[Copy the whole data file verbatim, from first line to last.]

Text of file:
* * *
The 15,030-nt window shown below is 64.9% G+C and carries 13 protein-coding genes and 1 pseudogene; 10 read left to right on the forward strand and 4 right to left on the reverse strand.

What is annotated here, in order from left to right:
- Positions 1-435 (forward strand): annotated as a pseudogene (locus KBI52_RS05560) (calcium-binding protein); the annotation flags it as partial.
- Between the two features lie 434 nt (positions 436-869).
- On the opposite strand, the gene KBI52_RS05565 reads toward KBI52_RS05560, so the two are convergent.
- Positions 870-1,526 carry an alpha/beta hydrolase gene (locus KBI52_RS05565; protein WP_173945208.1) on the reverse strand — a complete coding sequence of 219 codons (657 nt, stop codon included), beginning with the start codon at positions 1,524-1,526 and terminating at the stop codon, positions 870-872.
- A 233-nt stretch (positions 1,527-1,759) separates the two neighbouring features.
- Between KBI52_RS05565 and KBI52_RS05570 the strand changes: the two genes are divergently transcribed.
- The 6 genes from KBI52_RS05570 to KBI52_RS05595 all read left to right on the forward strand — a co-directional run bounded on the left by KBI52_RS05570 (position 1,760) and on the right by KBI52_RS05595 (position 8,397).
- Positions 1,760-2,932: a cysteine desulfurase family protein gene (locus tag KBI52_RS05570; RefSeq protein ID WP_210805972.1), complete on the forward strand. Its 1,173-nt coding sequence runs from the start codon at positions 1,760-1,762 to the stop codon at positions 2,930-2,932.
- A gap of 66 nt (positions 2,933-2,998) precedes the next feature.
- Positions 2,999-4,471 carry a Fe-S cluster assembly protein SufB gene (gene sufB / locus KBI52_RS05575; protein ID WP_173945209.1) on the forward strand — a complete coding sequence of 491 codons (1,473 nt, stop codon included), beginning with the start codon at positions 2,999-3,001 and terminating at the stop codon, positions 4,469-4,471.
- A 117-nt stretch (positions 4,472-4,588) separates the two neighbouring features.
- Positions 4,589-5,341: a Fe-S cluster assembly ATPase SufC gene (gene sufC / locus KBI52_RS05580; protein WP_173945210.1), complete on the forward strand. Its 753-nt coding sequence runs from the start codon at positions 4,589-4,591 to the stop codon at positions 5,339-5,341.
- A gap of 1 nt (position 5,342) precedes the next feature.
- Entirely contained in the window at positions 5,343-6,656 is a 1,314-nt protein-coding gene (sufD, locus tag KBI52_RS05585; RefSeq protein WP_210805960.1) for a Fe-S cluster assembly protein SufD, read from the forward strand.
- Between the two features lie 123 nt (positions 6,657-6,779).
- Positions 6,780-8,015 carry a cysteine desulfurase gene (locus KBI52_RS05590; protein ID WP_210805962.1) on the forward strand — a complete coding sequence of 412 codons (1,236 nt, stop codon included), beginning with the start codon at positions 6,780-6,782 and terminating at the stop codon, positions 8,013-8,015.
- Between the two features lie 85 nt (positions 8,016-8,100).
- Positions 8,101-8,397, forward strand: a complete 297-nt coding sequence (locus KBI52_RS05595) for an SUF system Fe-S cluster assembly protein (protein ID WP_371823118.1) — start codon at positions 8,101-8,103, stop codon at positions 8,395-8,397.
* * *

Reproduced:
The 15,030-nt window shown below is 64.9% G+C and carries 13 protein-coding genes and 1 pseudogene; 10 read left to right on the forward strand and 4 right to left on the reverse strand.

What is annotated here, in order from left to right:
- Positions 1-435 (forward strand): annotated as a pseudogene (locus KBI52_RS05560) (calcium-binding protein); the annotation flags it as partial.
- Between the two features lie 434 nt (positions 436-869).
- On the opposite strand, the gene KBI52_RS05565 reads toward KBI52_RS05560, so the two are convergent.
- Positions 870-1,526 carry an alpha/beta hydrolase gene (locus KBI52_RS05565; protein WP_173945208.1) on the reverse strand — a complete coding sequence of 219 codons (657 nt, stop codon included), beginning with the start codon at positions 1,524-1,526 and terminating at the stop codon, positions 870-872.
- A 233-nt stretch (positions 1,527-1,759) separates the two neighbouring features.
- Between KBI52_RS05565 and KBI52_RS05570 the strand changes: the two genes are divergently transcribed.
- The 6 genes from KBI52_RS05570 to KBI52_RS05595 all read left to right on the forward strand — a co-directional run bounded on the left by KBI52_RS05570 (position 1,760) and on the right by KBI52_RS05595 (position 8,397).
- Positions 1,760-2,932: a cysteine desulfurase family protein gene (locus tag KBI52_RS05570; RefSeq protein ID WP_210805972.1), complete on the forward strand. Its 1,173-nt coding sequence runs from the start codon at positions 1,760-1,762 to the stop codon at positions 2,930-2,932.
- A gap of 66 nt (positions 2,933-2,998) precedes the next feature.
- Positions 2,999-4,471 carry a Fe-S cluster assembly protein SufB gene (gene sufB / locus KBI52_RS05575; protein ID WP_173945209.1) on the forward strand — a complete coding sequence of 491 codons (1,473 nt, stop codon included), beginning with the start codon at positions 2,999-3,001 and terminating at the stop codon, positions 4,469-4,471.
- A 117-nt stretch (positions 4,472-4,588) separates the two neighbouring features.
- Positions 4,589-5,341: a Fe-S cluster assembly ATPase SufC gene (gene sufC / locus KBI52_RS05580; protein WP_173945210.1), complete on the forward strand. Its 753-nt coding sequence runs from the start codon at positions 4,589-4,591 to the stop codon at positions 5,339-5,341.
- A gap of 1 nt (position 5,342) precedes the next feature.
- Entirely contained in the window at positions 5,343-6,656 is a 1,314-nt protein-coding gene (sufD, locus tag KBI52_RS05585; RefSeq protein WP_210805960.1) for a Fe-S cluster assembly protein SufD, read from the forward strand.
- Between the two features lie 123 nt (positions 6,657-6,779).
- Positions 6,780-8,015 carry a cysteine desulfurase gene (locus KBI52_RS05590; protein ID WP_210805962.1) on the forward strand — a complete coding sequence of 412 codons (1,236 nt, stop codon included), beginning with the start codon at positions 6,780-6,782 and terminating at the stop codon, positions 8,013-8,015.
- Between the two features lie 85 nt (positions 8,016-8,100).
- Positions 8,101-8,397, forward strand: a complete 297-nt coding sequence (locus KBI52_RS05595) for an SUF system Fe-S cluster assembly protein (protein ID WP_371823118.1) — start codon at positions 8,101-8,103, stop codon at positions 8,395-8,397.